Jordan Peele's 'Us' Does More Than Scare at SXSW Premiere
The Universal thriller's writer-director explains that he also set out to deliver a message about the country: "Maybe the evil is us."
When Jordan Peele's new movie Us made its debut Friday night at SXSW, there was no shortage of gasps from crowd.
The Universal horror film, which stars Lupita Nyong’o and Blank Panther breakout Winston Duke, delivers on the promise of a terrifying thriller with a clever play on menacing doppelgangers — but it also offers a deeper sociopolitical message that's likely to satisfy fans of Peele's prior hit film, Get Out.
Before the screening started at the Paramount Theater in Austin, Texas, Peele joked from the stage, "What if I just showed you four episodes of This Is Us without explanation?" What followed, of course, couldn't have been further from the warmhearted network series — though the film did offer more laughs than Get Out did. The Hollywood Reporter's film critic called it "a fiercely scary movie whose meaning is up for grabs."
At first, when asked what he hopes viewers take away from Us, Peele demurred. "It's a question I'm hesitant to answer, because my favorite thing is the idea that people will leave ready to have a conversation with whoever they are with," he said. "I have a very clear meaning and commentary I'm trying to strike with this film — but I also wanted to design a film that's very personal to every individual."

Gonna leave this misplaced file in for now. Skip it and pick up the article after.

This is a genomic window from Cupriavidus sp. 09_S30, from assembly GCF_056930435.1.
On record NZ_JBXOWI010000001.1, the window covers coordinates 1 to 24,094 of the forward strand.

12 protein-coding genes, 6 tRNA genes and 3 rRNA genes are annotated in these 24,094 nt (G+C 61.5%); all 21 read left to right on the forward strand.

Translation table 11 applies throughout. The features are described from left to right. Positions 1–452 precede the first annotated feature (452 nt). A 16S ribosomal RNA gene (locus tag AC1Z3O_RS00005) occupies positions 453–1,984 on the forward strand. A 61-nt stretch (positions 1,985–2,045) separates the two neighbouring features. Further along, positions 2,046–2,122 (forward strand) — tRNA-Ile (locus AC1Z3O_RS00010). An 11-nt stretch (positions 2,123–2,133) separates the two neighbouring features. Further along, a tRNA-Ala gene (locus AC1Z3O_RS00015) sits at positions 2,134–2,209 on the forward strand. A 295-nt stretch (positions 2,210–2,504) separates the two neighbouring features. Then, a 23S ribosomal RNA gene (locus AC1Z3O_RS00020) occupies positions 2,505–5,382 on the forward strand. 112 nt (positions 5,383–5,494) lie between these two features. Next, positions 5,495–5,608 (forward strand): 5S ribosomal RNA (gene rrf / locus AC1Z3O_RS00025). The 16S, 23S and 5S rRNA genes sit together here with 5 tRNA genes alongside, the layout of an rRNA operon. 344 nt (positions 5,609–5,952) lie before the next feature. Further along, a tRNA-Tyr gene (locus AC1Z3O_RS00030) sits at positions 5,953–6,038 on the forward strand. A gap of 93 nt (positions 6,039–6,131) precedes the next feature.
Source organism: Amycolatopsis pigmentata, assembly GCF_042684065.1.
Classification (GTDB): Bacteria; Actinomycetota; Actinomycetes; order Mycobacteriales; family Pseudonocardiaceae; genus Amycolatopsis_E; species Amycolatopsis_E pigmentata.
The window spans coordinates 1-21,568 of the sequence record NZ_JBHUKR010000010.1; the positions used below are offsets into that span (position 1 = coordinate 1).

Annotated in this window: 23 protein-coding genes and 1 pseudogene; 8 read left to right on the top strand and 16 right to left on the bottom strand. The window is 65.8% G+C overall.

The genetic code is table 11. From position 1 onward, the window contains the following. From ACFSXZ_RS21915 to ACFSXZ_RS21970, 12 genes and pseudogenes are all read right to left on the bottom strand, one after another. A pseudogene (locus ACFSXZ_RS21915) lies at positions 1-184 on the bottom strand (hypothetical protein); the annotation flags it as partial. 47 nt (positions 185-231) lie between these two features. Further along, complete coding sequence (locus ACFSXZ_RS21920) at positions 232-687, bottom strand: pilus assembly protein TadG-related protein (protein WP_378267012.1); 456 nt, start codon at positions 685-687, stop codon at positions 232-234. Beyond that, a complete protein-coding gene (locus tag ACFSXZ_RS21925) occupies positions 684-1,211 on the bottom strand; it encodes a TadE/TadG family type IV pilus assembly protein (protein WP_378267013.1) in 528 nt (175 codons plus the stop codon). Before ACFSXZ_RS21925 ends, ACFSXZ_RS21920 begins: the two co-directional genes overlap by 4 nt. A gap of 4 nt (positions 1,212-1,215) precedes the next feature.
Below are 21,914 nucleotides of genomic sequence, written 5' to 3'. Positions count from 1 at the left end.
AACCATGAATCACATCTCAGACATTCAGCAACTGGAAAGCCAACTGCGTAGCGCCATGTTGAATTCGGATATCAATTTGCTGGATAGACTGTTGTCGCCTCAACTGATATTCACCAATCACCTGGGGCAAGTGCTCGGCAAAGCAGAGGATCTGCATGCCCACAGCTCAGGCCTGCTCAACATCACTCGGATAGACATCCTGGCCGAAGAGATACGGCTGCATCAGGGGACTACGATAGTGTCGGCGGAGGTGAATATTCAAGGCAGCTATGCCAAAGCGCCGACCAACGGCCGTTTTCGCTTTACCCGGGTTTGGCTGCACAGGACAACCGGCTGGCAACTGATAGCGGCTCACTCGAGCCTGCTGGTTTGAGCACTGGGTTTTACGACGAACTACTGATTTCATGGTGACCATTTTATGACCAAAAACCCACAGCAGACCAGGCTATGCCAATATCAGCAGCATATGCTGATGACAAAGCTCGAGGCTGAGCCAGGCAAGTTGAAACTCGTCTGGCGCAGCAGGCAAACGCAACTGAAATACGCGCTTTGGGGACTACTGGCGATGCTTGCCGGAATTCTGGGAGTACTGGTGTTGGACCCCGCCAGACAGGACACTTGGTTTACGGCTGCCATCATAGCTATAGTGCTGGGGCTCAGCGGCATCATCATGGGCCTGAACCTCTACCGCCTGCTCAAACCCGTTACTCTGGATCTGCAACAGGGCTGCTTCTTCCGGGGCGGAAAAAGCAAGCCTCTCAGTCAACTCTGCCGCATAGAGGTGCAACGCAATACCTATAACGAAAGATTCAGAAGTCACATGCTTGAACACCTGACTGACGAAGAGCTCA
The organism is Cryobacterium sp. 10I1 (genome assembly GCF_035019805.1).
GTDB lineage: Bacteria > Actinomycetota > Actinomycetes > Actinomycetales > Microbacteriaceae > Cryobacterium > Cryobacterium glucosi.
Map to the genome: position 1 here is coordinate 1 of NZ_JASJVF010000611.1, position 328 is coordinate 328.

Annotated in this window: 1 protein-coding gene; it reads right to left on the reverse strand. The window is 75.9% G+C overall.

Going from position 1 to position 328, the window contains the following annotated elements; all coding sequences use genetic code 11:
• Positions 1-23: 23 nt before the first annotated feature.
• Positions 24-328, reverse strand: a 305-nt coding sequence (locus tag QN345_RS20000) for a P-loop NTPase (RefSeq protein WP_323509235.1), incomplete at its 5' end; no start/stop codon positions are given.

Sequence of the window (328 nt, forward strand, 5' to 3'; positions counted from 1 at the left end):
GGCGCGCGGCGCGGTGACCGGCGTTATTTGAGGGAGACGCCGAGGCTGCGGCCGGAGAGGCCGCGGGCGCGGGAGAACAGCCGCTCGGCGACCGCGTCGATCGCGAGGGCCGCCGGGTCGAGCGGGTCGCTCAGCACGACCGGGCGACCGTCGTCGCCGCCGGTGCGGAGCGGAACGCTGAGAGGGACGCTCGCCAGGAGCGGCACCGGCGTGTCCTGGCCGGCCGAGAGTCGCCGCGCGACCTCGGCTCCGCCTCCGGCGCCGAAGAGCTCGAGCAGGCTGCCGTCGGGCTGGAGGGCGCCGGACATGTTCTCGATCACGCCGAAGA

But the writer-director eventually opened up about his intended meaning behind the film. "This movie is about this country," he said. "When I decided to write this movie, I was stricken with the fact that we are in a time where we fear the other, whether it is the mysterious invader that we think is going to come kill us or take our jobs, or the faction that we don't live near that voted a different way than us. We're all about pointing the finger. And I wanted to suggest that maybe the monster we need to look at has our face. Maybe the evil is us."
Us took the festival's coveted opening premiere slot, one that Paramount had last year with John Krasinski's horror breakout A Quiet Place. The screening was a hot ticket among festival goers and even drew several stars and industry figures who weren't involved in the making of the film. Among those seated in the crowd or seen bustling around the packed afterparty held at Ironwood Hall were Jeffrey Katzenberg, Marti Noxon, Shia LaBeouf, Nick Kroll and Ike Barinholtz.
On hand for the premiere was the entire cast, which included Shahadi Wright Joseph, Evan Alex, Tim Heidecker and Elisabeth Moss. Peele added that of all the actors, it was Nyong’o who "scared the shit out of" him on set. The feeling was evidently mutual. "Working with Jordan Peele terrified me!" Nyong’o said. "With Get Out, I was just like, ‘Oh my god!’ He's so intelligent, and he does such incredible things with story. To think I was going to be working with him next, I couldn’t even compute it in my head."